When I was younger I wrote with reckless abandon. I didn’t worry about leaping into a safety net; I didn’t need no stinkin net. I was a writer….and a fearless one at that. I didn’t worry about failing or even if anyone was actually going to read my stuff…I simply assumed that they would. But now I am older…and, dare I say, wiser. I have now made all of the mistakes 20 + years of writing allows and I am at least hoping that I have some of it right.

Aging as a writer should make you and your writing more mature and that is a good thing. As we get older and presumably wiser, we need to embrace the experiences of life while trying not to lose a little of that dare devil from our youth. I have become a better writer as I have aged because experience has colored my outlook on things. While I may have looked at issues such as death and life one way when I was young, my life experience has helped me to develop a different outlook as I have gotten older and that is good for me as a writer.

Have you ever been at the mall people watching when a woman who is, let’s say a little further in years, walks by dressed in the clothes of a teenager? Your first thought is wow and your second is one of pity. “Isn’t it a shame that she hasn’t grown up” might be your thought…readers will say the same of your writing if you are not careful. So age gracefully fellow writers and wear the words of an experienced writer…readers will notice if you don’t act your age.

© The Writer’s Advice, 2013. Unauthorized use and/or duplication of this material without express and written permission from this blog’s author and/or owner is strictly prohibited.

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Posted by on September 30, 2022 in Healthy Writers, Writing


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Promoting Your E-book Might Cost Your Less Than You Think


Recently I came across several websites and blog sites that were touting the joys of free promotion. It never actually occurred to me personally that there were other sites besides Facebook and Twitter through which to do this without having to give up an arm, leg or that bothersome first born. I personally am grateful for all the help I can get promoting my work. Assuming that you too would enjoy having this information I ran down 5 such sites that I feel comfortable recommending.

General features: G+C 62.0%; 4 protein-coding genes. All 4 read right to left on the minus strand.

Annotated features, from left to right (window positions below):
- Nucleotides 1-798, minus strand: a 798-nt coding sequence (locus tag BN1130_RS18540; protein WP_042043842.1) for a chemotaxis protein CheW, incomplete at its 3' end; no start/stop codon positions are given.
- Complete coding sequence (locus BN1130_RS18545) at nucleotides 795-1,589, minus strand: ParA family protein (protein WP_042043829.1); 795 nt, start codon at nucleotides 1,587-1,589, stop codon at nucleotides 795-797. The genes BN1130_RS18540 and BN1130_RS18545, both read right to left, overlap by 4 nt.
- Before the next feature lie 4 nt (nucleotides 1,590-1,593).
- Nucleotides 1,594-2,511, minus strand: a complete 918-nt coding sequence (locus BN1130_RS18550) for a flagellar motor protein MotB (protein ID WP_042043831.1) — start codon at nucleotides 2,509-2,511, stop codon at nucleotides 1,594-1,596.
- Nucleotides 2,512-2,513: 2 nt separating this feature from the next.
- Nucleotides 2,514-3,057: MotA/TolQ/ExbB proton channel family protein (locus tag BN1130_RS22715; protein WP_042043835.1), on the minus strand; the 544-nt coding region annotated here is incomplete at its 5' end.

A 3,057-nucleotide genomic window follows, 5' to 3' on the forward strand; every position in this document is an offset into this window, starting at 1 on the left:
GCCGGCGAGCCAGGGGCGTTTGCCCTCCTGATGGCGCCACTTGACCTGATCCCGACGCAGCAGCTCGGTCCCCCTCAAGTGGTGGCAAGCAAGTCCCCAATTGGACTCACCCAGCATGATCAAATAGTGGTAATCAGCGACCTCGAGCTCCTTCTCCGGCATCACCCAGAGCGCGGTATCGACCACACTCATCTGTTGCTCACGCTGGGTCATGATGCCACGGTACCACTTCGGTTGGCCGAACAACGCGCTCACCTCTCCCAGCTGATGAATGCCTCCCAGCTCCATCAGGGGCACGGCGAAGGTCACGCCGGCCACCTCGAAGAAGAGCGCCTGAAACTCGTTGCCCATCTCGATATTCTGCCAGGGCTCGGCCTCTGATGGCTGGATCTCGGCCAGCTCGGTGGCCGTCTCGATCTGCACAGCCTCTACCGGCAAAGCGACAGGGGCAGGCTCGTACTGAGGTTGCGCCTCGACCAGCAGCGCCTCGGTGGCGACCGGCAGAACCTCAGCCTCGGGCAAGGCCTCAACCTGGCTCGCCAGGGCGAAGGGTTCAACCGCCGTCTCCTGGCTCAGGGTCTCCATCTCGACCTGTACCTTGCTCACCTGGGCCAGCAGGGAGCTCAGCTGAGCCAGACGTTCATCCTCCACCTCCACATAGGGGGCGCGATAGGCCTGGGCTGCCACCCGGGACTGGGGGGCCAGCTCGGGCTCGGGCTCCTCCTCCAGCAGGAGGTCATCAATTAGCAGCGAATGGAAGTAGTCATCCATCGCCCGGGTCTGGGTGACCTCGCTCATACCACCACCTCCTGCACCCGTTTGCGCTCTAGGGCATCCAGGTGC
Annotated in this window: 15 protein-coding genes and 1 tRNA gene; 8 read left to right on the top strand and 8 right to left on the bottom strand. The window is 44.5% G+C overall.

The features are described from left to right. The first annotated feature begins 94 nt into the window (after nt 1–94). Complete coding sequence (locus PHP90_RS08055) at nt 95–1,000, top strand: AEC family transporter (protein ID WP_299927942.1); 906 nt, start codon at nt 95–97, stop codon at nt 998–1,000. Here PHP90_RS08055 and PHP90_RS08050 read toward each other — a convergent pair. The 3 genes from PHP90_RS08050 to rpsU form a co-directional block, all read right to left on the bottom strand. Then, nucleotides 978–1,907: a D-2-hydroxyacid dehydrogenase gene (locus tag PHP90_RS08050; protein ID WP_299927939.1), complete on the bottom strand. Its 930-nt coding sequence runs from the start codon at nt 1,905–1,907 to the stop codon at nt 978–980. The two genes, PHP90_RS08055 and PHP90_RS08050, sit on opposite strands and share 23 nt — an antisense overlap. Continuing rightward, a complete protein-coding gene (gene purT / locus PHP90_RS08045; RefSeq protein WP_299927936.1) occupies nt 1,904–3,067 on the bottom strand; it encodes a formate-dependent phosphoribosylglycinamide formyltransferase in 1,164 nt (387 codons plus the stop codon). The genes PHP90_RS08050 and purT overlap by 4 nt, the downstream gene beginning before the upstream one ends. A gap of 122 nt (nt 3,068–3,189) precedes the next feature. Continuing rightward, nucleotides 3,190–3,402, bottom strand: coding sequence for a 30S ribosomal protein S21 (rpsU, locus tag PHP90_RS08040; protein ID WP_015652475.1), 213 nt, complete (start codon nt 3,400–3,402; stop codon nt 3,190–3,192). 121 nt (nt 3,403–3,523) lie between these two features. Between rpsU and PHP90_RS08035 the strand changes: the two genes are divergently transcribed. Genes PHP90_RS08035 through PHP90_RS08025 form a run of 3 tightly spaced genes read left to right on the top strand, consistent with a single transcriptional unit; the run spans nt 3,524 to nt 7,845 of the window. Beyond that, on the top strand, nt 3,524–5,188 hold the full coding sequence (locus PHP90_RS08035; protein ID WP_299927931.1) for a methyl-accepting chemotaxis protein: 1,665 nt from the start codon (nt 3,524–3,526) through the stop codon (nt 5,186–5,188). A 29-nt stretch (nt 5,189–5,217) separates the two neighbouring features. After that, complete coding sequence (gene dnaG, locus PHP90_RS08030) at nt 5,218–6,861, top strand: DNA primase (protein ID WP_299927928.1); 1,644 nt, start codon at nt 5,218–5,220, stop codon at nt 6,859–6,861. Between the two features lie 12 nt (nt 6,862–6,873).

• Author Marketing Club: Tired of looking up links to find the best places to submit your books? Here they are all together in one spot. Writers can just click on the logos to load each site’s form, fill in your details, and you are on your way to promoting your work.
  • Free Kindle Books & Tips: No better words can be uttered to a writer than “for free”. On this site just fill out the form and you are good to go. Books have to be free in the Amazon Kindle Store and must have an average user rating of at least 4 out of 5 stars for consideration though. It’s a great tool for writers wanting to try a book out on its own before charging.
  • GalleyCat Facebook Page: Writers can post their book in the “New Books” section. This is an easy way to share your book with readers. Remember that whenever you offer your book through a third party site, read the small print.
  • Often times self-promotion is the name of the game for authors. This site offers writers a place where they can post an article about their title. It is a platform to shout out to readers about what you think is most interesting about your book. Who better to market your book than you?
  • Meet Our Authors Forum: Amazon offers e-book authors a lot of opportunities and one is their “Meet Our Authors Forum”. I think this is cool because how often do you as a reader get the chance to ask authors questions? This is a place designed to allow writers to talk about their work.

These are just a few of the places I discovered, there are tons more. I know that many of you hate the concept of self-promotion (I do too) but it is a necessary evil so we might as well take advantage of all that we can.

© The Writer’s Advice, 2013. Unauthorized use and/or duplication of this material without express and written permission from this blog’s author and/or owner is strictly prohibited.


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Have Book – Will Make Mistakes…What to Avoid


We writers are not perfect. What?! Not Perfect…please…you may be saying, but it’s true…perfection is not a trait we carry as writers. We make some whoppers sometimes and as beginning writers we makes some pretty lame ones too. There are some basic mistakes that I can help you avoid though. They may sound like lame mistakes at first but put some thought into them because many, many writers make them all the time.

Mistake #1: Telling folks you’re writing a book -